Information for Patients
An abscess is a pocket of pus. You can get an abscess almost anywhere in your body. When an area of your body becomes infected, your body's immune system tries to fight the infection. White blood cells go to the infected area, collect within the damaged tissue, and cause inflammation. During this process, pus forms. Pus is a mixture of living and dead white blood cells, germs, and dead tissue.
Bacteria, viruses, parasites and swallowed objects can all lead to abscesses. Skin abscesses are easy to detect. They are red, raised and painful. Abscesses inside your body may not be obvious and can damage organs, including the brain, lungs and others. Treatments include drainage and antibiotics.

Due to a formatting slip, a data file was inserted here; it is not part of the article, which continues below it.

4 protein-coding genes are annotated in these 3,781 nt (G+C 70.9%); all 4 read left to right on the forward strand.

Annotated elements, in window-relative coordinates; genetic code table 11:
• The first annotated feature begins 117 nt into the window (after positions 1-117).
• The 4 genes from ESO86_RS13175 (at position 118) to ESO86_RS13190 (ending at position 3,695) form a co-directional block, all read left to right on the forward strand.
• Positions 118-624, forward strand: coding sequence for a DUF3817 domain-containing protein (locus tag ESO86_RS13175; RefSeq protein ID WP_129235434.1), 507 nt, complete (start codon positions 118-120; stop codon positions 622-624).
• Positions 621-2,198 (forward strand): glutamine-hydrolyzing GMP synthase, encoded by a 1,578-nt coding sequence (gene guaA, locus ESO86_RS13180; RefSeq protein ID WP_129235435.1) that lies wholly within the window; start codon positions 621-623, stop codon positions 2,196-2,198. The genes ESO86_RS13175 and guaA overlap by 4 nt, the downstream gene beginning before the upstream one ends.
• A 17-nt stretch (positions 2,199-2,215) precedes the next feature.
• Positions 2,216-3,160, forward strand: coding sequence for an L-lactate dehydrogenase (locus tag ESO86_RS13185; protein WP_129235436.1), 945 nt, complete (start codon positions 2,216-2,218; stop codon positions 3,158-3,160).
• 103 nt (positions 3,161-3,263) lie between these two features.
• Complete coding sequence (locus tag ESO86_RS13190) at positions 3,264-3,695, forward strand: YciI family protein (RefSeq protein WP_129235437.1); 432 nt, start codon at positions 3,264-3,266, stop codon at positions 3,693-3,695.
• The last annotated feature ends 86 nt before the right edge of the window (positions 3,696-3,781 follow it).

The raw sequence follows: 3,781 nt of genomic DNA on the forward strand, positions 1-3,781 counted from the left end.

Nose Injuries and Disorders
Your nose is important to your health. It filters the air you breathe, removing dust, germs, and irritants. It warms and moistens the air to keep your lungs and tubes that lead to them from drying out. Your nose also contains the nerve cells that help your sense of smell. When there is a problem with your nose, your whole body can suffer. For example, the stuffy nose of the common cold can make it hard for you to breathe, sleep, or get comfortable.
Many problems besides the common cold can affect the nose. They include
- Deviated septum - a shifting of the wall that divides the nasal cavity into halves
- Nasal polyps - soft growths that develop on the lining of your nose or sinuses
- Rhinitis - inflammation of the nose and sinuses sometimes caused by allergies. The main symptom is a runny nose.
- Nasal fractures, also known as a broken nose